HomeBusinessMoneyBritain sees 6,000 shops shut in five years

Britain sees 6,000 shops shut in five years

Six thousand shops have closed down across Britain in the last five years, according to the British Retail Consortium. 

‘Crippling’ business rates and the fallout from Covid lockdowns were driving forces behind the closures and are prompting many retailers to ‘think twice’ about new openings, Helen Dickinson, chief executive of the BRC, said. 

In the second quarter of this year, the overall shop vacancy rate increased to 13.9 per cent, fractionally worse than in the first quarter, but slightly better than the same period last year.

Closures: Six thousand shops closed down across Britain in the last five years, according to the British Retail Consortium

High street vacancies increased to 13.9 per cent in the second quarter of this year, representing a slightly worsening picture when compared to the previous quarter. 

The volume of empty retail sites in shopping centres remained unchanged at 17.8 per cent, the same level as the first quarter. 

Geographically, the areas worst affected by empty shops in the second quarter were the north east of England, Scotland and Wales. Greater London, the south east and east of England had the lowest vacancy rates.

Dickinson, said: ‘The past five years saw Britain lose 6,000 retail outlets, with crippling business rates and the impact of the Covid lockdowns a key part of decisions to close stores and think twice about new openings. 

‘The North and Midlands continue to see the highest amount of empty storefronts. London’s vacancy rate remains the lowest, improving over the last quarter thanks to the opening of new flagship stores, more office workers, and tourists visiting the capital.’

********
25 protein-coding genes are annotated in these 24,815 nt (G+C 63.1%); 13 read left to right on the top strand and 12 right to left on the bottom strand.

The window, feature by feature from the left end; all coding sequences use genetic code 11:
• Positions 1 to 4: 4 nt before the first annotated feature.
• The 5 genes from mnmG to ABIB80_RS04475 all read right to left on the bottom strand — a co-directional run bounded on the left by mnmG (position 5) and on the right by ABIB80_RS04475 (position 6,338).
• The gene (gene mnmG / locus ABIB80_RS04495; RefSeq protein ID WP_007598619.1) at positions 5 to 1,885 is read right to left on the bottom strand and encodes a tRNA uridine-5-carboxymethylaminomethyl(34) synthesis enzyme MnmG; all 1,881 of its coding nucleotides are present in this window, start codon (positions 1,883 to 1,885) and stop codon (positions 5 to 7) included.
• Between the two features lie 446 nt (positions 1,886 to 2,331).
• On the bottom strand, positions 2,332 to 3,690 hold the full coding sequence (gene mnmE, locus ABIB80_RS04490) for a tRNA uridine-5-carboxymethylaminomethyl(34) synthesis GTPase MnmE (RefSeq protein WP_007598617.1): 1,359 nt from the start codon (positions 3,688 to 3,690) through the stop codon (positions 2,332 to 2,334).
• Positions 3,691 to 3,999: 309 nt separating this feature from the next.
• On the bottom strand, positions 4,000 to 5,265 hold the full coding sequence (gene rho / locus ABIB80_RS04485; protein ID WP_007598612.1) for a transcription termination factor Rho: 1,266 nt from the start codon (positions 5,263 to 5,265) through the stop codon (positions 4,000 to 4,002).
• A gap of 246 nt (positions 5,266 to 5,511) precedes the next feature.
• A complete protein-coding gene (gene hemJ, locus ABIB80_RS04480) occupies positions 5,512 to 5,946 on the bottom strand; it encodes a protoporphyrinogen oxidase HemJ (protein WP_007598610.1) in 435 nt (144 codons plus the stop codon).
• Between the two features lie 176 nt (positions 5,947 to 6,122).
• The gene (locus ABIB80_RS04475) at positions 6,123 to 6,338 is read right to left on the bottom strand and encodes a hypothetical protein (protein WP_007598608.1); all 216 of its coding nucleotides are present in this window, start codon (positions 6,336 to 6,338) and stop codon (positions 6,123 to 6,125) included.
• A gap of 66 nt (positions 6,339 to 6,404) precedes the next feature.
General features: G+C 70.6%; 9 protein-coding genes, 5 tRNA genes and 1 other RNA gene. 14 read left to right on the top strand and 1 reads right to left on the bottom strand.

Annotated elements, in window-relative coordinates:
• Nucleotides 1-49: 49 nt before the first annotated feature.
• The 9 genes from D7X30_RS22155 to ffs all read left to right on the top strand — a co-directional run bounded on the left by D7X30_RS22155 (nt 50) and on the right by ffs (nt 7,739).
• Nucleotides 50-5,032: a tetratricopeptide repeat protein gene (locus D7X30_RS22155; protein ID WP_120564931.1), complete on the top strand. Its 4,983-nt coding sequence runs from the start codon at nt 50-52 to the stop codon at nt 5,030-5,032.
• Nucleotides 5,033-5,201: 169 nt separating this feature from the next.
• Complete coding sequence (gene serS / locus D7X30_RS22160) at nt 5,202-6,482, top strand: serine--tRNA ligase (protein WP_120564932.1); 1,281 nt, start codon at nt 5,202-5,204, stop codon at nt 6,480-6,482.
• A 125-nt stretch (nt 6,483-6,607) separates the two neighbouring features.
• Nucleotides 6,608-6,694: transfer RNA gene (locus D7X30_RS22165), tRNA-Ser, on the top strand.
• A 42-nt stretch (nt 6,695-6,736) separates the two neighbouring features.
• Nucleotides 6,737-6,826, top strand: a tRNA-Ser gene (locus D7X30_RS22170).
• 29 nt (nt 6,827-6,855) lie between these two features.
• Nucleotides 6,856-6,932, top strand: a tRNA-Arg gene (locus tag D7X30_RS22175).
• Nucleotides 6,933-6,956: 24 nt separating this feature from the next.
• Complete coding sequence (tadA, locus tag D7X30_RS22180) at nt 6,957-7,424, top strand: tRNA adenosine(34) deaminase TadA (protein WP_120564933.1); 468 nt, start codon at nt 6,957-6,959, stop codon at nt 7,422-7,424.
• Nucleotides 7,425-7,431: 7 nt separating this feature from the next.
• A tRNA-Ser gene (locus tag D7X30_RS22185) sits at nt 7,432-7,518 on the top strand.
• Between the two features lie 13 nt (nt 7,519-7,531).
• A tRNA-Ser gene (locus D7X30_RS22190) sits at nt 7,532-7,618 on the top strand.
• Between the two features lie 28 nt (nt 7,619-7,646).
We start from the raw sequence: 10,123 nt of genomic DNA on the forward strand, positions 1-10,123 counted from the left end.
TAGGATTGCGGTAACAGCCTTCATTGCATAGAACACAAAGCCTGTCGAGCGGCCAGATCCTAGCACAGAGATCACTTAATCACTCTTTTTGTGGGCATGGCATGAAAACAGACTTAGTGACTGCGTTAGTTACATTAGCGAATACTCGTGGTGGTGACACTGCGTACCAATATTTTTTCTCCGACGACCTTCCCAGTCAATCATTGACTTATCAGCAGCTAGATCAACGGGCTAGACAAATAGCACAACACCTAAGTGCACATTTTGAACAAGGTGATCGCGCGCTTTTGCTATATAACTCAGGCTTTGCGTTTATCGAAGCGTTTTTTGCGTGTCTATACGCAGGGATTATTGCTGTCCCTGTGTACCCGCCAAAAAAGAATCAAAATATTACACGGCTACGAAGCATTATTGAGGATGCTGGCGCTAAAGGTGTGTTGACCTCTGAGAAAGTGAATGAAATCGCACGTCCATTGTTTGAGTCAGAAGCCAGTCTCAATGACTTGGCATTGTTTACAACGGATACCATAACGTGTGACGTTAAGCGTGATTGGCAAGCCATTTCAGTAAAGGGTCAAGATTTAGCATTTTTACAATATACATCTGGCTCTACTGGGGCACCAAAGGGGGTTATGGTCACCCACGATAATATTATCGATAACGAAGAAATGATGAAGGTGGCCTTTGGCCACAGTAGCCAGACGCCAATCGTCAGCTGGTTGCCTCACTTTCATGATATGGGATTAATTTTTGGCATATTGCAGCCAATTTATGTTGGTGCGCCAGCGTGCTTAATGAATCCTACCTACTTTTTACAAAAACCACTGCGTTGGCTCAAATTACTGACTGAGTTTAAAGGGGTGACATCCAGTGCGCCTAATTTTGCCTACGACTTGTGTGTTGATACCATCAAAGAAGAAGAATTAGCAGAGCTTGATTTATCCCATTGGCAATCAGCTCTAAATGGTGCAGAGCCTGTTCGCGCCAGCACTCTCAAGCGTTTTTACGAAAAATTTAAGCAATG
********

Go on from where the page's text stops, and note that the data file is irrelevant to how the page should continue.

She added: ‘To inject more vibrancy into high streets and town centres, and prevent further store closures, Government should review the broken business rates system.

‘Currently, there’s an additional £400million going on retailers’ bills next April, which will put a brake on the vital investment that our towns and cities so desperately need. 

Empty shops: In the second quarter of this year, the overall shop vacancy rate increased to 13.9%

Empty shops: In the second quarter of this year, the overall shop vacancy rate increased to 13.9%

‘The Government announcement earlier in the week about making changes of use to vacant units easier is welcome but it’s important local councils have a cohesive plan, and don’t leave gap-toothed high streets that are no longer a customer destination and risk becoming inviable. Government should go one step further and freeze rates bills next year. ‘

Falling consumer confidence and dwindling levels of discretionary spending are also taking a toll on retailers. 

Lucy Stainton, commercial director at Local Data Company, said: ‘Current challenges to businesses have been compounded by tightening discretionary spend and a dip in confidence among consumers. 

‘The economic headwinds that have made the headlines have filtered into the data, reflected in a slight rise in the overall vacancy rate.’

She added: ‘The high street has seen some of the most notable impacts, with rising rents and increased competition putting pressure on small and independent businesses, who may struggle to meet high operating costs. 

‘Across all location types, vacancy has reached critical levels, highlighting an ever-increasing need to redevelop units to breathe life back into retail destinations.’ 

A string of well-known brands have been shutting stores in recent months.

M&Co fell into administration last year and closed down all 170 of its shops. But, under new ownership, 50 M&Co stores will be opening over the next two years

Paperchase was forced shut all of its 106 high street stores thus year, after the company entered administration.

Despite later being bought by Tesco, a high number of sites, including those located in Belfast, Chiswick and Kingston, were shuttered for the final time. 

In April, Prezzo announced plans to close 46 of its restaurants, putting over 800 people at risk of redundancy. 

The restaurants closing down were all making losses, with Prezzo blaming the cost of living crisis for making it ‘impossible’ to keep all 143 of its establishments operating profitably.

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